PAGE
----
European Commission President Ursula von der Leyen told The New York Times the EU would specifically accept fully vaccinated Americans who have received one of the vaccines approved by the European Medicines Agency.
- All three of the common vaccines in the U.S. — Pfizer, Moderna and Johnson & Johnson — have been approved by the European Medicines Agency, according to Fox News.
She also told The New York Times that the decision will allow “free movement” throughout Europe this summer. Many countries — like Greece, Italy and others — will allow U.S. travelers if this decision goes through.
- “The Americans, as far as I can see, use European Medicines Agency-approved vaccines,” von der Leyen said. “This will enable free movement and travel to the European Union.”
- “Because one thing is clear: All 27 member states will accept, unconditionally, all those who are vaccinated with vaccines that are approved by EMA,” she added.
The European Union has already begun creating “digital green certificates,” which reveal whether or not someone has been vaccinated against COVID-19 or has recovered from COVID-19 in the last few months, according to The New York Times.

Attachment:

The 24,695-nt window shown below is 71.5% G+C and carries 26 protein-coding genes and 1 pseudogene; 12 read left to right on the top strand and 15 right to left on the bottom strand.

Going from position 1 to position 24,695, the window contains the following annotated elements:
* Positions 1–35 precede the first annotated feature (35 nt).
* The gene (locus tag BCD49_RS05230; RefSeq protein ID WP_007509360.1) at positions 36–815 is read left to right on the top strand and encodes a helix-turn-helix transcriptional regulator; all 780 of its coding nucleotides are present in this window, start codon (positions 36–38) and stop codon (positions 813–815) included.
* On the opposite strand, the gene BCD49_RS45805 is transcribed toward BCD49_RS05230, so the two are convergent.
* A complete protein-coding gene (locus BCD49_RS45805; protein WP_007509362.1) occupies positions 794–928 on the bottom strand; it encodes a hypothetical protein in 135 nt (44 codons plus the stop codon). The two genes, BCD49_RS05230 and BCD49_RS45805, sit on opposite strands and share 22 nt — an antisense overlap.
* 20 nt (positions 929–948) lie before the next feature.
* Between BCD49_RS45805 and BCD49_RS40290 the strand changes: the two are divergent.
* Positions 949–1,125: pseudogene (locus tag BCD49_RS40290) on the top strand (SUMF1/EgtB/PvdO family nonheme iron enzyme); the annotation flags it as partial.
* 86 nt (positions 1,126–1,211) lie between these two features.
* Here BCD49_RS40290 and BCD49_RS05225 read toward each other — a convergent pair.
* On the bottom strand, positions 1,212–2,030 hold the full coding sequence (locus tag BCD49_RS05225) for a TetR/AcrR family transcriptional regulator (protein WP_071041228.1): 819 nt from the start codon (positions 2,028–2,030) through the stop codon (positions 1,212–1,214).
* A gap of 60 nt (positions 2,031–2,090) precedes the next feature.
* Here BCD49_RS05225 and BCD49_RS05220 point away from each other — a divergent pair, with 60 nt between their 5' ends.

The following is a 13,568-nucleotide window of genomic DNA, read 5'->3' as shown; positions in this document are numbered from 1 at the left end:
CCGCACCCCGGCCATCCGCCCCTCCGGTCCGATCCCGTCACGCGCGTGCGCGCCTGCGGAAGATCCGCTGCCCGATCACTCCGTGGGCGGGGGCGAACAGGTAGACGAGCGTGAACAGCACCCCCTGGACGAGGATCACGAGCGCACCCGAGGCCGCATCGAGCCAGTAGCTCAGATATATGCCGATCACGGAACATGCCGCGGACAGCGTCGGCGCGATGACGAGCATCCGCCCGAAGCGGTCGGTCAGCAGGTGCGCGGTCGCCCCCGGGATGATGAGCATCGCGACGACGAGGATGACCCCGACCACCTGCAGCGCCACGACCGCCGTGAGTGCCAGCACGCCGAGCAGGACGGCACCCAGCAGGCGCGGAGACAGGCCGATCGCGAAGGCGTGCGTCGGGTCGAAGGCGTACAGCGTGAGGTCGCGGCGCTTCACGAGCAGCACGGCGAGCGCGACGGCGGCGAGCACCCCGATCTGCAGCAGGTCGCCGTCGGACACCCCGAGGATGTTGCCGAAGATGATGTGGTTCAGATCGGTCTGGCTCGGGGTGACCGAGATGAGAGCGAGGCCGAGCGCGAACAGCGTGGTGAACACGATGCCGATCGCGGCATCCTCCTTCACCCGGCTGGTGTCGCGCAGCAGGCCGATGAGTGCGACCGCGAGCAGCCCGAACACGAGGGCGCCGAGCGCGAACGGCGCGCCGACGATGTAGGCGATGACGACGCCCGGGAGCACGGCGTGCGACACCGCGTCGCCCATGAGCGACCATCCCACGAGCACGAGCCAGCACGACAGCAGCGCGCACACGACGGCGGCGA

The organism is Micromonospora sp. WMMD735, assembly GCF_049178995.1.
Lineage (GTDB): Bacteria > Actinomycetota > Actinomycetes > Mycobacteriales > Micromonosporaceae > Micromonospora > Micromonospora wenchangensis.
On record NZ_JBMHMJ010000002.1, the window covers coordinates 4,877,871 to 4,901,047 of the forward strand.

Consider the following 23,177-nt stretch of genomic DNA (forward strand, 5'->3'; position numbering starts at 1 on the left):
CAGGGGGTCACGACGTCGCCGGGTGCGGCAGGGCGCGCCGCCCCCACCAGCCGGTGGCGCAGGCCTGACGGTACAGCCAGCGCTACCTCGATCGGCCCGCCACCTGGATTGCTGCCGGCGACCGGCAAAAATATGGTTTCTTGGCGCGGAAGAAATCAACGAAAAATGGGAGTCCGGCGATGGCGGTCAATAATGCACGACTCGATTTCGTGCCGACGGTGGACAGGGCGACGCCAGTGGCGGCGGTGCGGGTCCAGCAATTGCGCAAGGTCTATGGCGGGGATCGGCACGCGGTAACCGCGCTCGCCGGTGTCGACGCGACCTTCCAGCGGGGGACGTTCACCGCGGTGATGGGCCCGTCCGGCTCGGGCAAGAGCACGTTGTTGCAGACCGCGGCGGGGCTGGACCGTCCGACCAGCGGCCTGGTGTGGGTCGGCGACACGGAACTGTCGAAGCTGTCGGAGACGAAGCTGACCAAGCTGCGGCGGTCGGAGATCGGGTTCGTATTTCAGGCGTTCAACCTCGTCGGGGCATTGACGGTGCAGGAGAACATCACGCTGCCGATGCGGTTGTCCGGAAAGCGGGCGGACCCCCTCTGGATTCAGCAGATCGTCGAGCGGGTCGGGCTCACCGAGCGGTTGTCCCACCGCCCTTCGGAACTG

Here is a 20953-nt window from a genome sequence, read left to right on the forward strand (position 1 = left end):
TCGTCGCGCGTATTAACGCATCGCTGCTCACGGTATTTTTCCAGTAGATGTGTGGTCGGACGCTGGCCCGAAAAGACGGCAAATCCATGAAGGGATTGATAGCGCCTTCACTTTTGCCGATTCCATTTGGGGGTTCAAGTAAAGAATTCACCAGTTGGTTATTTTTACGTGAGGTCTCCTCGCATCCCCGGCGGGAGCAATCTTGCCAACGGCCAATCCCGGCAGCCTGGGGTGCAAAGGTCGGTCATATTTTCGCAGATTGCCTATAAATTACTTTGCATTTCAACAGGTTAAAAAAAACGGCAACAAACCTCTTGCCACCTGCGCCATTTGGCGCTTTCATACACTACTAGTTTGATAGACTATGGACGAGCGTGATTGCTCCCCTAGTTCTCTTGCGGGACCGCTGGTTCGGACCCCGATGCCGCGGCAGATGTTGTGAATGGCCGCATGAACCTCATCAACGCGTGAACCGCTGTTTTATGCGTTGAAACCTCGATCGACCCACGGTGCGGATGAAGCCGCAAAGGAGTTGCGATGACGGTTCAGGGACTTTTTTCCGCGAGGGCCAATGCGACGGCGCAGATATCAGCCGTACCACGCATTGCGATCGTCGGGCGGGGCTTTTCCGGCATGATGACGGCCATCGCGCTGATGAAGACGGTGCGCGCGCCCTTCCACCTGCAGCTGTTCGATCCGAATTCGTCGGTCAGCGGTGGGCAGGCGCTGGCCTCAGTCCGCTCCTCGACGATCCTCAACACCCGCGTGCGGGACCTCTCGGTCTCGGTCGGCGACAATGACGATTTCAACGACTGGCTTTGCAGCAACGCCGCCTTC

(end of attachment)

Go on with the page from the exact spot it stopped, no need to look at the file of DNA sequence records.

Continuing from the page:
Does this mean vaccine passports?
There have been questions about potential vaccine passports in the United States, which would be “credentials that would allow Americans to prove they’ve been vaccinated against the novel coronavirus,” as I wrote for the Deseret News. It’s unclear if the EU’s forthcoming decision would require vaccine passports in order for people to travel there.
White House coronavirus coordinator Jeff Zients told reporters that any sort of vaccine passport aims to keep people safe against the spread of COVID-19.
- “Our role is to help ensure that any solutions in this area should be simple, free, open source, accessible to people both digitally and on paper and designed from the start to protect people’s privacy,” Zients said.